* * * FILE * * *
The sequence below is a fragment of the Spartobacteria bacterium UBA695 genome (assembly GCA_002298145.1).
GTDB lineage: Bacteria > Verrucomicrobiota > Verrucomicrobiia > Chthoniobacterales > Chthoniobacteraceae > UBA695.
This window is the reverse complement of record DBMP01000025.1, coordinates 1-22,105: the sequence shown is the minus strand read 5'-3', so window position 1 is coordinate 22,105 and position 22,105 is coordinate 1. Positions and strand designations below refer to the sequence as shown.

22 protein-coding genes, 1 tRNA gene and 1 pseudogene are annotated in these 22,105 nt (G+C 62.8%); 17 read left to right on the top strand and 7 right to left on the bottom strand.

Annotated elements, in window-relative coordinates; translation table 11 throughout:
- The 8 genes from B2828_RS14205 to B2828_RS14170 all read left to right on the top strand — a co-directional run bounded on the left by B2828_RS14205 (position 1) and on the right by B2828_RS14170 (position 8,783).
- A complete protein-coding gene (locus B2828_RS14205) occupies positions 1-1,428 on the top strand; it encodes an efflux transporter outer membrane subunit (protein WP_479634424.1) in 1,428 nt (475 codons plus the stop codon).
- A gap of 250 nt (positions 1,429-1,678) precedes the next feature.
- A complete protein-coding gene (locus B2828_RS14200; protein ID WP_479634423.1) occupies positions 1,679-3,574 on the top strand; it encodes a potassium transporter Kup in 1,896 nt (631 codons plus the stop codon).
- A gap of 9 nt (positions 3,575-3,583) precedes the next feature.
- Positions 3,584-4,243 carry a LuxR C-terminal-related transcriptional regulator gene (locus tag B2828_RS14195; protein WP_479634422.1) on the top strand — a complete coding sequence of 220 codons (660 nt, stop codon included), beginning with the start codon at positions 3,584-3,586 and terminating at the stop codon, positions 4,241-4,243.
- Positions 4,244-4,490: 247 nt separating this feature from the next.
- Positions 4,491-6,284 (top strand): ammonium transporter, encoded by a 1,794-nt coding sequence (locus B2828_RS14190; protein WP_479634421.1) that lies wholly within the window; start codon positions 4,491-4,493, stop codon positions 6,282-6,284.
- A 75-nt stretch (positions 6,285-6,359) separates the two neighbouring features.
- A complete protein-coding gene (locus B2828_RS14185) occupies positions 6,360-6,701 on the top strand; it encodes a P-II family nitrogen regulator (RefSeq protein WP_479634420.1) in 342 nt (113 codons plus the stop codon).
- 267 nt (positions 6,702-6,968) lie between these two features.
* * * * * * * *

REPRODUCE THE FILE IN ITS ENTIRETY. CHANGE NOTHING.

The sequence below is a fragment of the Spartobacteria bacterium UBA695 genome (assembly GCA_002298145.1).
GTDB lineage: Bacteria > Verrucomicrobiota > Verrucomicrobiia > Chthoniobacterales > Chthoniobacteraceae > UBA695.
This window is the reverse complement of record DBMP01000025.1, coordinates 1-22,105: the sequence shown is the minus strand read 5'-3', so window position 1 is coordinate 22,105 and position 22,105 is coordinate 1. Positions and strand designations below refer to the sequence as shown.

22 protein-coding genes, 1 tRNA gene and 1 pseudogene are annotated in these 22,105 nt (G+C 62.8%); 17 read left to right on the top strand and 7 right to left on the bottom strand.

Annotated elements, in window-relative coordinates; translation table 11 throughout:
- The 8 genes from B2828_RS14205 to B2828_RS14170 all read left to right on the top strand — a co-directional run bounded on the left by B2828_RS14205 (position 1) and on the right by B2828_RS14170 (position 8,783).
- A complete protein-coding gene (locus B2828_RS14205) occupies positions 1-1,428 on the top strand; it encodes an efflux transporter outer membrane subunit (protein WP_479634424.1) in 1,428 nt (475 codons plus the stop codon).
- A gap of 250 nt (positions 1,429-1,678) precedes the next feature.
- A complete protein-coding gene (locus B2828_RS14200; protein ID WP_479634423.1) occupies positions 1,679-3,574 on the top strand; it encodes a potassium transporter Kup in 1,896 nt (631 codons plus the stop codon).
- A gap of 9 nt (positions 3,575-3,583) precedes the next feature.
- Positions 3,584-4,243 carry a LuxR C-terminal-related transcriptional regulator gene (locus tag B2828_RS14195; protein WP_479634422.1) on the top strand — a complete coding sequence of 220 codons (660 nt, stop codon included), beginning with the start codon at positions 3,584-3,586 and terminating at the stop codon, positions 4,241-4,243.
- Positions 4,244-4,490: 247 nt separating this feature from the next.
- Positions 4,491-6,284 (top strand): ammonium transporter, encoded by a 1,794-nt coding sequence (locus B2828_RS14190; protein WP_479634421.1) that lies wholly within the window; start codon positions 4,491-4,493, stop codon positions 6,282-6,284.
- A 75-nt stretch (positions 6,285-6,359) separates the two neighbouring features.
- A complete protein-coding gene (locus B2828_RS14185) occupies positions 6,360-6,701 on the top strand; it encodes a P-II family nitrogen regulator (RefSeq protein WP_479634420.1) in 342 nt (113 codons plus the stop codon).
- 267 nt (positions 6,702-6,968) lie between these two features.